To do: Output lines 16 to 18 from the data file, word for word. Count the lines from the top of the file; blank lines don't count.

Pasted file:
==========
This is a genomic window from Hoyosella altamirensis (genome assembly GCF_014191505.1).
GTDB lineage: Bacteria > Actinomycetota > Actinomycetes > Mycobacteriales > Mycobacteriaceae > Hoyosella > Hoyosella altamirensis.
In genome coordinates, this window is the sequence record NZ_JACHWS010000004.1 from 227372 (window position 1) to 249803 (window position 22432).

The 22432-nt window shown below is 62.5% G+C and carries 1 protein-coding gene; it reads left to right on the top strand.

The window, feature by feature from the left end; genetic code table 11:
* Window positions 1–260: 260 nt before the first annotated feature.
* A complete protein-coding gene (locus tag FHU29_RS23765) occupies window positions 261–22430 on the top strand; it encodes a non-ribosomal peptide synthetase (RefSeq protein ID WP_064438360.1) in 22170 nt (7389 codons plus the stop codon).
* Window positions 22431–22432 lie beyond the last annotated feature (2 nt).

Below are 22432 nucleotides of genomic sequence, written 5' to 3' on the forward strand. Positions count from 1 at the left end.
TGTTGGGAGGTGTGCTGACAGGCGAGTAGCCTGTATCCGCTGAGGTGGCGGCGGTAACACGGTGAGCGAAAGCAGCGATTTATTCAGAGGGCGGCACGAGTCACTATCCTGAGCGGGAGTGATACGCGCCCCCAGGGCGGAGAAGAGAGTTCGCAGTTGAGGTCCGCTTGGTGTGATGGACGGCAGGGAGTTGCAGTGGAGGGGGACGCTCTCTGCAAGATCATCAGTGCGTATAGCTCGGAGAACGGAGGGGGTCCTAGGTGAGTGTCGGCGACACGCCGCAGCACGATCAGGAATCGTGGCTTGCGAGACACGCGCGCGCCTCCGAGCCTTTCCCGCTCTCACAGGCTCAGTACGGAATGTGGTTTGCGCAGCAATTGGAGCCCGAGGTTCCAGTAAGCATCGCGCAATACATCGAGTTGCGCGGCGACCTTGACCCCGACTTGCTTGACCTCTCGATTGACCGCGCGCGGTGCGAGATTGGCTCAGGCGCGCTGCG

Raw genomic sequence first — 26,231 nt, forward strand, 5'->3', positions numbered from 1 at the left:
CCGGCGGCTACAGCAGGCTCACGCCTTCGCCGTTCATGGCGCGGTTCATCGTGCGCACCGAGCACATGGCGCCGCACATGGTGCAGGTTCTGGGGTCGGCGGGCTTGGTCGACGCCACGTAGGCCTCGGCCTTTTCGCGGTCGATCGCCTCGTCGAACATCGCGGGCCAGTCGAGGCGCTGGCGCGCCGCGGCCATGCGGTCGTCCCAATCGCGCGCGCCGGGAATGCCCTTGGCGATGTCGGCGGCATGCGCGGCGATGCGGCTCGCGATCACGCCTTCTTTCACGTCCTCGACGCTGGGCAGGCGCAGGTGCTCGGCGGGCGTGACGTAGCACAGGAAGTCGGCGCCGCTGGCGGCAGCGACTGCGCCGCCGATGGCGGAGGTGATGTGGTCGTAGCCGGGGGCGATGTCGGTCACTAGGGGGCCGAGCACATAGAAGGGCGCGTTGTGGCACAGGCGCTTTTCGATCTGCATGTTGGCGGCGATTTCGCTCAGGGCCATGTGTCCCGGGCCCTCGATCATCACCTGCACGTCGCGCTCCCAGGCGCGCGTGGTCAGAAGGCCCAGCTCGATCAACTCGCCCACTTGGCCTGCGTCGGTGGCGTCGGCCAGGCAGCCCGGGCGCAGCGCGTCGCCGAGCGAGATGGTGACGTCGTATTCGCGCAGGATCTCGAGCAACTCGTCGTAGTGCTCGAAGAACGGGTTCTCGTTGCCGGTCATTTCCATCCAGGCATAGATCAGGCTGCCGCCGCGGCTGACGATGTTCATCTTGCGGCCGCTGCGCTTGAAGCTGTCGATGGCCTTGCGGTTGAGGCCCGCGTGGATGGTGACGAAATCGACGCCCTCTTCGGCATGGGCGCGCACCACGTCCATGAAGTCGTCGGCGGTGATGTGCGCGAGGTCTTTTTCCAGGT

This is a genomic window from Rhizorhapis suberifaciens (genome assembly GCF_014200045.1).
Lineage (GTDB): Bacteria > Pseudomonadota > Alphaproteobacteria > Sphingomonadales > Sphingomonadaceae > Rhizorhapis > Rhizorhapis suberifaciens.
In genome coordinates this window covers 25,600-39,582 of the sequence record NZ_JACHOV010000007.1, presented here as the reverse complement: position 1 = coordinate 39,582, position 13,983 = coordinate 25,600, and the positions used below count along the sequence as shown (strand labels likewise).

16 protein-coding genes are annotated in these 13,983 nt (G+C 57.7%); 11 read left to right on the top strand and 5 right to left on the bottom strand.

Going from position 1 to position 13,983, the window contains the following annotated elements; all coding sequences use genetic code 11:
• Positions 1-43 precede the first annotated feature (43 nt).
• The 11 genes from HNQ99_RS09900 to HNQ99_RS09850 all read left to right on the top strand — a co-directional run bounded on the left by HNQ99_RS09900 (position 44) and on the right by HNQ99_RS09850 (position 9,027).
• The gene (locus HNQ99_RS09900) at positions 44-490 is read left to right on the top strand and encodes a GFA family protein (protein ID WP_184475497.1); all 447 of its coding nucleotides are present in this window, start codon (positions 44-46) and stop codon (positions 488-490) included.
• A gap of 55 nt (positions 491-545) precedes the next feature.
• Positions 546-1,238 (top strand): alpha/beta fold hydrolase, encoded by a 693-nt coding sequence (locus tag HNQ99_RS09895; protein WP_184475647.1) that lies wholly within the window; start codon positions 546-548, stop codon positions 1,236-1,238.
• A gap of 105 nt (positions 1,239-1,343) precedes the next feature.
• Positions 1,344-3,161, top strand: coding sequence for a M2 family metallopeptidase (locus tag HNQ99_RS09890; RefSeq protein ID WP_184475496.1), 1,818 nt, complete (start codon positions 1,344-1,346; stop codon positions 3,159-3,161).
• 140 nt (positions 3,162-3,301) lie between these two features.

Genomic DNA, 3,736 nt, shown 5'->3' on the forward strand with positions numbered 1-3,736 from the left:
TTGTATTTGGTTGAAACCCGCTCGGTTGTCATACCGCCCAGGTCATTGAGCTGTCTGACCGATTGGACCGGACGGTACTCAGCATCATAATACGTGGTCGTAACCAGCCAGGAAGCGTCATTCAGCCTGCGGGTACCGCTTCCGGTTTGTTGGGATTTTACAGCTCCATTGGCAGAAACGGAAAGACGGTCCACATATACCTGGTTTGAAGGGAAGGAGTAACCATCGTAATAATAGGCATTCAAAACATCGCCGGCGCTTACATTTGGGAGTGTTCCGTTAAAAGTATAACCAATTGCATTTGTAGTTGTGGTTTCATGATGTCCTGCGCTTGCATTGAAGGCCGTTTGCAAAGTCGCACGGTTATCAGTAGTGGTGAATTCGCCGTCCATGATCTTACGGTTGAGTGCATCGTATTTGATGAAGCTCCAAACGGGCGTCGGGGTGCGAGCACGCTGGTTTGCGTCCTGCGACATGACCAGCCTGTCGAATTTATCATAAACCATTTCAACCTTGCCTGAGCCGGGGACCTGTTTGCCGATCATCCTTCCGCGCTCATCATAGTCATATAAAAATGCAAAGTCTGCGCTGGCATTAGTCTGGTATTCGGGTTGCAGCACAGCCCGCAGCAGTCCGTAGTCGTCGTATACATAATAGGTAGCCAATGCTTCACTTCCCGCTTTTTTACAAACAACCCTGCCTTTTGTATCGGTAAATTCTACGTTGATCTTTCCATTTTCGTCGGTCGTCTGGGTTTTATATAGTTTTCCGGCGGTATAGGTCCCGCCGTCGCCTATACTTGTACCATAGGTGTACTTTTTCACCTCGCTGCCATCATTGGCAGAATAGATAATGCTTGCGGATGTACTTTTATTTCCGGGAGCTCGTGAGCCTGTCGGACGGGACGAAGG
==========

16 protein-coding genes are annotated in these 13,983 nt (G+C 57.7%); 11 read left to right on the top strand and 5 right to left on the bottom strand.

Going from position 1 to position 13,983, the window contains the following annotated elements; all coding sequences use genetic code 11:
• Positions 1-43 precede the first annotated feature (43 nt).